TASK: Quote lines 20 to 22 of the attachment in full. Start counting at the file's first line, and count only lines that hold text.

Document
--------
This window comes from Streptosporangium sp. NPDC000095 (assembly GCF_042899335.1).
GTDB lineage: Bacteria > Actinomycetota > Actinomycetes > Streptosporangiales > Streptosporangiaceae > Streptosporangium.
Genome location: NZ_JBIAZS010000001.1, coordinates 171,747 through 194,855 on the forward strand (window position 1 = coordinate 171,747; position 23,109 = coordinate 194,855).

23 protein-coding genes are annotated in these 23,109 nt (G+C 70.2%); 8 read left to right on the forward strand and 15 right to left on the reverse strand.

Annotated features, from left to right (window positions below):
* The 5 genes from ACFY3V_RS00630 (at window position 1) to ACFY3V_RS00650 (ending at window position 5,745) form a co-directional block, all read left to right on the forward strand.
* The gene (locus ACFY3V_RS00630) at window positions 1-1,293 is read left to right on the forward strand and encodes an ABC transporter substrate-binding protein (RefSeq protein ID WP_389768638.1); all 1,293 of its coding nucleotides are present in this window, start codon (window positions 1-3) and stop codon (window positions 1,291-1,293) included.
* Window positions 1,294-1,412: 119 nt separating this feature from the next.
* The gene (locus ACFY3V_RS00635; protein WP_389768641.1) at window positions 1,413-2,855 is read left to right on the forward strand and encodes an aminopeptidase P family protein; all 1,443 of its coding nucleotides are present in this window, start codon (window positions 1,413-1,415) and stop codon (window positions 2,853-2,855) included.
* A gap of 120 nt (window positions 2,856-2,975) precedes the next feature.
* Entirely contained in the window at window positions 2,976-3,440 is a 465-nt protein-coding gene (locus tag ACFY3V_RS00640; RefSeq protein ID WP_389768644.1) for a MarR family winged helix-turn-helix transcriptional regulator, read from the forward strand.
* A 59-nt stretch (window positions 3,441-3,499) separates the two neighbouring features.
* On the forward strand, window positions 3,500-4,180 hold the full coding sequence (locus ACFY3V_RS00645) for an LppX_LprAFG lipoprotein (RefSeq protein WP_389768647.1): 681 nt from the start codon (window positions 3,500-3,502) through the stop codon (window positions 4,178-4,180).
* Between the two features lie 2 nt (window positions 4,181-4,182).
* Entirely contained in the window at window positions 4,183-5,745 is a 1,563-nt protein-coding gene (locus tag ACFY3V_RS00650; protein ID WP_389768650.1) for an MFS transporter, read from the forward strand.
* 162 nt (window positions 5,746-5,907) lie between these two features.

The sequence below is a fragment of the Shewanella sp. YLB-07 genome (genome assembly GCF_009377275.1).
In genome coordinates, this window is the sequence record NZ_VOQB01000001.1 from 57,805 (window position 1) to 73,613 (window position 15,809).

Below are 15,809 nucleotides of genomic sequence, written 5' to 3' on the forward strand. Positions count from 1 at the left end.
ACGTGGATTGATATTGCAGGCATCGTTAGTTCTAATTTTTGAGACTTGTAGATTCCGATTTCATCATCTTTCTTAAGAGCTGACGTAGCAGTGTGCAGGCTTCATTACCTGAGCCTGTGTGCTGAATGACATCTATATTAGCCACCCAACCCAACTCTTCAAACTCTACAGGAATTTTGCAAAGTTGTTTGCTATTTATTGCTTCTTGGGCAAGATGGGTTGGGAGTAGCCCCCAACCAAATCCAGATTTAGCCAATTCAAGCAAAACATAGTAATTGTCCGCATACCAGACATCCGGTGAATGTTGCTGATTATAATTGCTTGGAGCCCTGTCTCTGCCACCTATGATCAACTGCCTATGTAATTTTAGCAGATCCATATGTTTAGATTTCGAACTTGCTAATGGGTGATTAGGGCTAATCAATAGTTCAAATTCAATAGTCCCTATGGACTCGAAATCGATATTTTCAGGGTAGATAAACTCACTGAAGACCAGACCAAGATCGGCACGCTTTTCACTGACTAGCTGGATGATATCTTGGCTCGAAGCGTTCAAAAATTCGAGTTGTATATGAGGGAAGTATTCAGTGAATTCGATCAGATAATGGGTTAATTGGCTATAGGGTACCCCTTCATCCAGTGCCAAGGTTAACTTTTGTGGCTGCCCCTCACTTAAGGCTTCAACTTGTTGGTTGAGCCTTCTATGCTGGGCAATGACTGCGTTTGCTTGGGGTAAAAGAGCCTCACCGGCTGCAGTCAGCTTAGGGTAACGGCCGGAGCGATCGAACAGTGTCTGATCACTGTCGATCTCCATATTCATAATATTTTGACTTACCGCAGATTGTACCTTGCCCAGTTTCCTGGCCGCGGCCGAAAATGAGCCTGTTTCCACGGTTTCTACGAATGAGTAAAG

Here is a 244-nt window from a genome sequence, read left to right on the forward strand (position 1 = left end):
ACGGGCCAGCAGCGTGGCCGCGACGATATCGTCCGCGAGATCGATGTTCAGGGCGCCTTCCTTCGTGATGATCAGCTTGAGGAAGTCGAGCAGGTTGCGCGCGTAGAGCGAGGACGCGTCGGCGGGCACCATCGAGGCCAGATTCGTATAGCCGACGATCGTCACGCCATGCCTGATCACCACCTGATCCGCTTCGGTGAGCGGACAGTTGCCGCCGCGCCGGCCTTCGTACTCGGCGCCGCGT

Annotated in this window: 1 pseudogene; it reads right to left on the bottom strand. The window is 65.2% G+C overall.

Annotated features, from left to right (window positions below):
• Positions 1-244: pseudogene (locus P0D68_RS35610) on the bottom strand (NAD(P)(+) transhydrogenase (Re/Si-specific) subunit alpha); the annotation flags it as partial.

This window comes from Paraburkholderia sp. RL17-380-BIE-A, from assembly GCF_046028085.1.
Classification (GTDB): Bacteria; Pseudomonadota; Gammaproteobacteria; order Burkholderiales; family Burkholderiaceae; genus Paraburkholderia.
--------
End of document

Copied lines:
ACGTGGATTGATATTGCAGGCATCGTTAGTTCTAATTTTTGAGACTTGTAGATTCCGATTTCATCATCTTTCTTAAGAGCTGACGTAGCAGTGTGCAGGCTTCATTACCTGAGCCTGTGTGCTGAATGACATCTATATTAGCCACCCAACCCAACTCTTCAAACTCTACAGGAATTTTGCAAAGTTGTTTGCTATTTATTGCTTCTTGGGCAAGATGGGTTGGGAGTAGCCCCCAACCAAATCCAGATTTAGCCAATTCAAGCAAAACATAGTAATTGTCCGCATACCAGACATCCGGTGAATGTTGCTGATTATAATTGCTTGGAGCCCTGTCTCTGCCACCTATGATCAACTGCCTATGTAATTTTAGCAGATCCATATGTTTAGATTTCGAACTTGCTAATGGGTGATTAGGGCTAATCAATAGTTCAAATTCAATAGTCCCTATGGACTCGAAATCGATATTTTCAGGGTAGATAAACTCACTGAAGACCAGACCAAGATCGGCACGCTTTTCACTGACTAGCTGGATGATATCTTGGCTCGAAGCGTTCAAAAATTCGAGTTGTATATGAGGGAAGTATTCAGTGAATTCGATCAGATAATGGGTTAATTGGCTATAGGGTACCCCTTCATCCAGTGCCAAGGTTAACTTTTGTGGCTGCCCCTCACTTAAGGCTTCAACTTGTTGGTTGAGCCTTCTATGCTGGGCAATGACTGCGTTTGCTTGGGGTAAAAGAGCCTCACCGGCTGCAGTCAGCTTAGGGTAACGGCCGGAGCGATCGAACAGTGTCTGATCACTGTCGATCTCCATATTCATAATATTTTGACTTACCGCAGATTGTACCTTGCCCAGTTTCCTGGCCGCGGCCGAAAATGAGCCTGTTTCCACGGTTTCTACGAATGAGTAAAG

Here is a 244-nt window from a genome sequence, read left to right on the forward strand (position 1 = left end):
ACGGGCCAGCAGCGTGGCCGCGACGATATCGTCCGCGAGATCGATGTTCAGGGCGCCTTCCTTCGTGATGATCAGCTTGAGGAAGTCGAGCAGGTTGCGCGCGTAGAGCGAGGACGCGTCGGCGGGCACCATCGAGGCCAGATTCGTATAGCCGACGATCGTCACGCCATGCCTGATCACCACCTGATCCGCTTCGGTGAGCGGACAGTTGCCGCCGCGCCGGCCTTCGTACTCGGCGCCGCGT